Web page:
There is a cartoon that has been circulating through social media that seems relevant to today, which is the first day of school in the Golden Triangle.
With southeast Mississippians paying 66 percent more for electricity and Southern Company writing off a billion dollars in losses, it's reasonable to conclude the Kemper lignite plant is not working out well.
Rachel sits on the ground by the road, leaning against the mailbox post. She watches the fire through the windows as it spreads from the sofa to the carpet and begins to crawl up the walls of the living room. Smoke seeps from underneath the closed windows in a slow exhale.
Roughly a half-million kids will descend on roughly 1,100 Mississippi public schools to begin the 2013-14 school year on Wednesday. I suspect it will be a controlled chaos and that most of what is learned Wednesday won't be found on the syllabus.
In Part I Sunday, Rachel awakes in the night to find her home being vandalized, hiding under the bed until the intruders have departed. Her brother, Stephen, urges her to leave for Ohio to live with their mother, leaving behind her meager life as a truck-stop waitress and every-scheming boyfriend, Dale, who is in Hattiesburg talking to some strangers about the dubious prospects of opening a buffalo ranching operation...
Sometimes you get a wild hair. I wish I could say it doesn't happen often, but frankly, it does.
Nine months and 1,100 miles ago, 18-year-old Alexandre Ledwith climbed into his $500 sailboat moored on the banks of the Mississippi at Trempealeau, Wis., and headed downstream.
No it was not the most excruciating thing ever seen on television. We've seen worse. We've seen Roseanne singing the national anthem, Magic Johnson hosting a talk show and Paris Hilton, existing. But if it's not number one on that list of god-awful TV, author Reza Aslan's recent interview with Lauren Green of Fox "News" is surely in the top 10.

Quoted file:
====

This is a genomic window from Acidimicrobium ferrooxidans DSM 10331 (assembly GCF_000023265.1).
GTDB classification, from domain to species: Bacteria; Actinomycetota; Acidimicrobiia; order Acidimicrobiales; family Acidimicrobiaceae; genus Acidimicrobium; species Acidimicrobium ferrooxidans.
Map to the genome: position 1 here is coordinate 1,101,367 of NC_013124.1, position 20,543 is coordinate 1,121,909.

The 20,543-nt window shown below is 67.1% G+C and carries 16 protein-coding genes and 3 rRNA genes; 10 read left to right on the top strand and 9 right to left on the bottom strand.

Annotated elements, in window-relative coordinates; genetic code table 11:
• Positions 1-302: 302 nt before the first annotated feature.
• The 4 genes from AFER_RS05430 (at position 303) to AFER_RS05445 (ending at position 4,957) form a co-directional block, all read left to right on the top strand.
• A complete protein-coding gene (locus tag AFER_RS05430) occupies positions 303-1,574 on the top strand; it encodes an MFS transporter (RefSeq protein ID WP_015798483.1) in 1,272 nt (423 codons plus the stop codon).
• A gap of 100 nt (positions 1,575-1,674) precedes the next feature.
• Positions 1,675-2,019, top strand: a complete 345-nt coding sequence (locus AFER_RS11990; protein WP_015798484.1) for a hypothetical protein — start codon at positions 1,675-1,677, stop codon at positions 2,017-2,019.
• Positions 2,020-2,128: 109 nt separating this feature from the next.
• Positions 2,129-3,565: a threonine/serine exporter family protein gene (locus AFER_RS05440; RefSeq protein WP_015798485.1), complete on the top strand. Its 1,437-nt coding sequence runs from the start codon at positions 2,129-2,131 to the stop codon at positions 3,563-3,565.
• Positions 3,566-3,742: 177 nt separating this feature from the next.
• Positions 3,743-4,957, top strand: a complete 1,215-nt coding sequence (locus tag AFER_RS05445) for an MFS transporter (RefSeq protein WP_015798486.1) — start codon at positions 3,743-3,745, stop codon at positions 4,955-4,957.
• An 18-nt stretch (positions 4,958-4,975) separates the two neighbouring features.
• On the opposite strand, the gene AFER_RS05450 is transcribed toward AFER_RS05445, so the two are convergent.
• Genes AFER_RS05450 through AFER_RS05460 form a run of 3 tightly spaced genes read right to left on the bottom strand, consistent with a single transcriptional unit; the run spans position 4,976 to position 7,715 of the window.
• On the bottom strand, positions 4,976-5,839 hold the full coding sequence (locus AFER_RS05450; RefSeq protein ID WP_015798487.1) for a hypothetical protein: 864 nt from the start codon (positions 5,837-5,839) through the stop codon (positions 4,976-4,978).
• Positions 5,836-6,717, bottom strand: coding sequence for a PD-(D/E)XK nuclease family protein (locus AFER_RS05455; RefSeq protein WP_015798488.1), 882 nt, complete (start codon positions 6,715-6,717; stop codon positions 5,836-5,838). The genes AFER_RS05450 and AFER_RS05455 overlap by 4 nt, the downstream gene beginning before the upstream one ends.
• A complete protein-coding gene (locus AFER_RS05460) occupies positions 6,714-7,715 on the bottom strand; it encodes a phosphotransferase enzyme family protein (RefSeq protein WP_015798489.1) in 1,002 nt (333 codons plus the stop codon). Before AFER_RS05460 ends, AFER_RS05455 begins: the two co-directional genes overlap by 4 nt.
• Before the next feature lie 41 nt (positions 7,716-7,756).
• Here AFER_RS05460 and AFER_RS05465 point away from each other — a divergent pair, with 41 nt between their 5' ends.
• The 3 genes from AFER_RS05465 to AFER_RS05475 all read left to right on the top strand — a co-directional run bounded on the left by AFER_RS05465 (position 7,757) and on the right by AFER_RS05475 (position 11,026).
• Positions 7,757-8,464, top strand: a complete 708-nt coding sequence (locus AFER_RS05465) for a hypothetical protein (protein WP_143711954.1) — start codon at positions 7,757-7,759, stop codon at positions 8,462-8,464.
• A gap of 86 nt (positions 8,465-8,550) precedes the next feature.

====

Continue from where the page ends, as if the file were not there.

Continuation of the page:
As congressional leaders depart the nation's capital for a much-deserved five-week break, it is with a sense of relief and pride in accomplishment: a grand-bargain budget that ends sequestration and makes rational spending cuts, a sane immigration reform package and progress on a cost-cutting health-care plan. Well, a girl can dream, can't she?
Rachel crawls out from under the bed. She takes her robe from the hook on the closet door. She had awakened in the middle of the night and heard the voices outside the house, then heard the back door forced open, and she slipped out of bed and onto the floor, scurrying under like an insect.
This past week my Aunt Marietta McCarter died and it again brought to mind the continued passing of the "Greatest Generation.'
The mayor and city council held their first budget workshop Thursday and while it would be premature to reach any conclusions based on what is essentially a preliminary plan, the discussions do provide some insight into how Mayor Robert Smith and the council view the fiscal health of the city.
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